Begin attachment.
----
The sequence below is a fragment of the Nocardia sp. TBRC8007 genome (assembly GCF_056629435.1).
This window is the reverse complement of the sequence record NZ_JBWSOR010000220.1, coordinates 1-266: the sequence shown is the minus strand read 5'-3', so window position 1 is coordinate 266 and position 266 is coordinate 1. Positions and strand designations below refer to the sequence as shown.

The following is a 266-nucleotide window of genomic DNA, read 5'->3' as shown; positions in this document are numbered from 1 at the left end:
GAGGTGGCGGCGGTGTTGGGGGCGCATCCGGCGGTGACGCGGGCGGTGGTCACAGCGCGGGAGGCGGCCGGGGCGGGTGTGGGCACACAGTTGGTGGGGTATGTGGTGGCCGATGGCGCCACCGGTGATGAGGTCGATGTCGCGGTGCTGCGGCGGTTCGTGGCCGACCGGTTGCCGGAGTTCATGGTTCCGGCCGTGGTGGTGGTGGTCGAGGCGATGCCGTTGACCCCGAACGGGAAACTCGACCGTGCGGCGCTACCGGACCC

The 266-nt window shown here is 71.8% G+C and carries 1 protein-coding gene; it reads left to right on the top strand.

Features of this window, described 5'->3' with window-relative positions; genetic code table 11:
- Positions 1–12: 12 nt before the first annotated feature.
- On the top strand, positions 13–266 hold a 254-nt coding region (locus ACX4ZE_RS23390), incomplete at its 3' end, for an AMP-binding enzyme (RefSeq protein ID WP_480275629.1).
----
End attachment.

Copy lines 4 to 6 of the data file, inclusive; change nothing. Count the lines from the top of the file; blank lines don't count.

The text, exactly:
GAGGTGGCGGCGGTGTTGGGGGCGCATCCGGCGGTGACGCGGGCGGTGGTCACAGCGCGGGAGGCGGCCGGGGCGGGTGTGGGCACACAGTTGGTGGGGTATGTGGTGGCCGATGGCGCCACCGGTGATGAGGTCGATGTCGCGGTGCTGCGGCGGTTCGTGGCCGACCGGTTGCCGGAGTTCATGGTTCCGGCCGTGGTGGTGGTGGTCGAGGCGATGCCGTTGACCCCGAACGGGAAACTCGACCGTGCGGCGCTACCGGACCC

The 266-nt window shown here is 71.8% G+C and carries 1 protein-coding gene; it reads left to right on the top strand.

Features of this window, described 5'->3' with window-relative positions; genetic code table 11: